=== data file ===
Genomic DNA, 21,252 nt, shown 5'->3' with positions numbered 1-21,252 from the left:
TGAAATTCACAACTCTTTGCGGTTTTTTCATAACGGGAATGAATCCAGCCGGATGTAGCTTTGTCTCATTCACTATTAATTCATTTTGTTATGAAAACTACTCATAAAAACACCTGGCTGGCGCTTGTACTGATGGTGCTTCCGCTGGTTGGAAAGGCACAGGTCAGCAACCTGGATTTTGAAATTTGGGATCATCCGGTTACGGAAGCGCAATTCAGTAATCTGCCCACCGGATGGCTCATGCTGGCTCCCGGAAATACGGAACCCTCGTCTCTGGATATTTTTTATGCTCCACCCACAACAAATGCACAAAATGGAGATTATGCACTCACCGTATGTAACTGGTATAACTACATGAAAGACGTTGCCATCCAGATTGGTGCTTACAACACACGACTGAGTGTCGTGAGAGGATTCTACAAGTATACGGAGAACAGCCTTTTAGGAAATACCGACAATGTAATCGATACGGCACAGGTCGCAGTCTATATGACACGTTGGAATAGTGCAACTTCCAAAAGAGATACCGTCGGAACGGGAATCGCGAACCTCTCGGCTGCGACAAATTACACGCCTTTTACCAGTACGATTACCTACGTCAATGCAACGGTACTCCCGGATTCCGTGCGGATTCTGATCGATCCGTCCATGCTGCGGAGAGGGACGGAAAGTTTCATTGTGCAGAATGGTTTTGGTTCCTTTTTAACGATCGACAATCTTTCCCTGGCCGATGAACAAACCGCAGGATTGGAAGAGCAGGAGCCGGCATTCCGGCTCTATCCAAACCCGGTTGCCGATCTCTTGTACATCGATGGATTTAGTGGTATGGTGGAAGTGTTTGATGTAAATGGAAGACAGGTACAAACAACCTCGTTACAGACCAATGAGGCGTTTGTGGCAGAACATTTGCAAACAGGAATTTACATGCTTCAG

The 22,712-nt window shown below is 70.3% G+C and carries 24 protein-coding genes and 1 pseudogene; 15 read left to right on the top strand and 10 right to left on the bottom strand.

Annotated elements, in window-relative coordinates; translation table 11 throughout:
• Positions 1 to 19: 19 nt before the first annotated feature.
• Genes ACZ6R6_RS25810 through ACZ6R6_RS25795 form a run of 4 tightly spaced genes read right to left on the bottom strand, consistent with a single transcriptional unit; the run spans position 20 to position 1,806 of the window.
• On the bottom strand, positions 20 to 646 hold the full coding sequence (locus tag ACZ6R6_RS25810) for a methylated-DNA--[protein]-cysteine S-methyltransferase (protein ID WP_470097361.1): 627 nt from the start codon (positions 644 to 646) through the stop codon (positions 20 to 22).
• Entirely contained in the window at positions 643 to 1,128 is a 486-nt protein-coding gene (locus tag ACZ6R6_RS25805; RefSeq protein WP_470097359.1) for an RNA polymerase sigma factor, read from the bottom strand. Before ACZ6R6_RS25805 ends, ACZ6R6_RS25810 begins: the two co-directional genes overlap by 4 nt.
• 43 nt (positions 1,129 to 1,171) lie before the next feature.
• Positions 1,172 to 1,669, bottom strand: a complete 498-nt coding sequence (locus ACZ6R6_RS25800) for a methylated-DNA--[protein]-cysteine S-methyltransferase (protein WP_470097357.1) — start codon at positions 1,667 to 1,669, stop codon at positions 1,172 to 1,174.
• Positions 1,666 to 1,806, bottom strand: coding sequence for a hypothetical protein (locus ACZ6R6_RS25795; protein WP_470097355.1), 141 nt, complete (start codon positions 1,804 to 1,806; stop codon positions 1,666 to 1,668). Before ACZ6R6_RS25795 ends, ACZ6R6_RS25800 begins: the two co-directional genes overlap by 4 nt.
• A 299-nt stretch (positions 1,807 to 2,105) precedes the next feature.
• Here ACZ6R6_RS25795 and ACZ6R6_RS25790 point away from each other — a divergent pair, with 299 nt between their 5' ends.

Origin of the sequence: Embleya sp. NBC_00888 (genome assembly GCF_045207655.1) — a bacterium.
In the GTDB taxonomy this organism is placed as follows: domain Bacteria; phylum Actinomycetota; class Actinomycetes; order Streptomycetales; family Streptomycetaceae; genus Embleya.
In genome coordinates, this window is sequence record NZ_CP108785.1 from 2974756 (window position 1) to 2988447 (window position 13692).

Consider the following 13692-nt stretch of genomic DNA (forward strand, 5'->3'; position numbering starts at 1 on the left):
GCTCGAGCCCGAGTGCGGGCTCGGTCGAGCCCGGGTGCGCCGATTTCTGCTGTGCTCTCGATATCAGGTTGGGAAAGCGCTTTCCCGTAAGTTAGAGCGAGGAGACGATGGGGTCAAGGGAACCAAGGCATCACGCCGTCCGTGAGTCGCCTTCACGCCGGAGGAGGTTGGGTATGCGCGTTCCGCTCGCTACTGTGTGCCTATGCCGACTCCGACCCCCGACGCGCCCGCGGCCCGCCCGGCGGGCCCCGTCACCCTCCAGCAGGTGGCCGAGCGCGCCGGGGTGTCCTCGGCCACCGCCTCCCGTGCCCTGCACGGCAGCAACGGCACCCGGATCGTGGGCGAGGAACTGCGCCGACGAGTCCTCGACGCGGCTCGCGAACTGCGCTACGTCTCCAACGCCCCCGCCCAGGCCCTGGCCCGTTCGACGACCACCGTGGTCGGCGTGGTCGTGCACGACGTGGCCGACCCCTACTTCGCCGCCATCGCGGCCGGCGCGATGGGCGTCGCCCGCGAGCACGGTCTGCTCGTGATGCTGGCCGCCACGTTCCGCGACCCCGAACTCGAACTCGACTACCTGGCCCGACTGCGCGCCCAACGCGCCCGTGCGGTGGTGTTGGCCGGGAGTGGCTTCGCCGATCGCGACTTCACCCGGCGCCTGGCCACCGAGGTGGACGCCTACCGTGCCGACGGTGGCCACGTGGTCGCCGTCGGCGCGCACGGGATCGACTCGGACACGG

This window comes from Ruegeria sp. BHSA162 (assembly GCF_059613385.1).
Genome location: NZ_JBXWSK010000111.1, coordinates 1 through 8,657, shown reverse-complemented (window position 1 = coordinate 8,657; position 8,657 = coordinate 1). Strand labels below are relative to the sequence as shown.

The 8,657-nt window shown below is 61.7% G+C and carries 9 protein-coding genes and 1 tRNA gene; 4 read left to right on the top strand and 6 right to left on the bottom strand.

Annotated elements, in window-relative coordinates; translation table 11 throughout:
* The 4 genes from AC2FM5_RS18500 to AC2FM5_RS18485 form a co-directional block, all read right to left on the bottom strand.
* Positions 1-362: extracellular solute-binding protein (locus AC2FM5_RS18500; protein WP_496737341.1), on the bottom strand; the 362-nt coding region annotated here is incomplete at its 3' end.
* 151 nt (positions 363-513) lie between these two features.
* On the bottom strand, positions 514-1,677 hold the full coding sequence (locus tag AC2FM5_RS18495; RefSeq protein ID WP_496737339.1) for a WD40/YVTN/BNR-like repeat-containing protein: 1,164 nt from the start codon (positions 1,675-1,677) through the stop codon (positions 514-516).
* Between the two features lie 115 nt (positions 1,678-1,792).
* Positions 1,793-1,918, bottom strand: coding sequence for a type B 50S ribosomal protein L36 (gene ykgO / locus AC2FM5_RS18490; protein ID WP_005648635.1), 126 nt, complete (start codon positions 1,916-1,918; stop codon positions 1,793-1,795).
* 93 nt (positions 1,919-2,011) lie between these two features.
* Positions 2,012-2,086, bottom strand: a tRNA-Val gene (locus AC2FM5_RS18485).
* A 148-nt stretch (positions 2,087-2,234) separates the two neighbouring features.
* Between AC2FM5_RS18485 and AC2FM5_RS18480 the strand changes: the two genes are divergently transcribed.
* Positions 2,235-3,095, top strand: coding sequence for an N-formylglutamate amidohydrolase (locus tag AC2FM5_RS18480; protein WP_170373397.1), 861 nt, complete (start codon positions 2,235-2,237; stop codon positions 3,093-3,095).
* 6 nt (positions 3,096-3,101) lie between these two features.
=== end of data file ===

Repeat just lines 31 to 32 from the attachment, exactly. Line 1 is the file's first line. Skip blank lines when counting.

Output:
* A 148-nt stretch (positions 2,087-2,234) separates the two neighbouring features.
* Between AC2FM5_RS18485 and AC2FM5_RS18480 the strand changes: the two genes are divergently transcribed.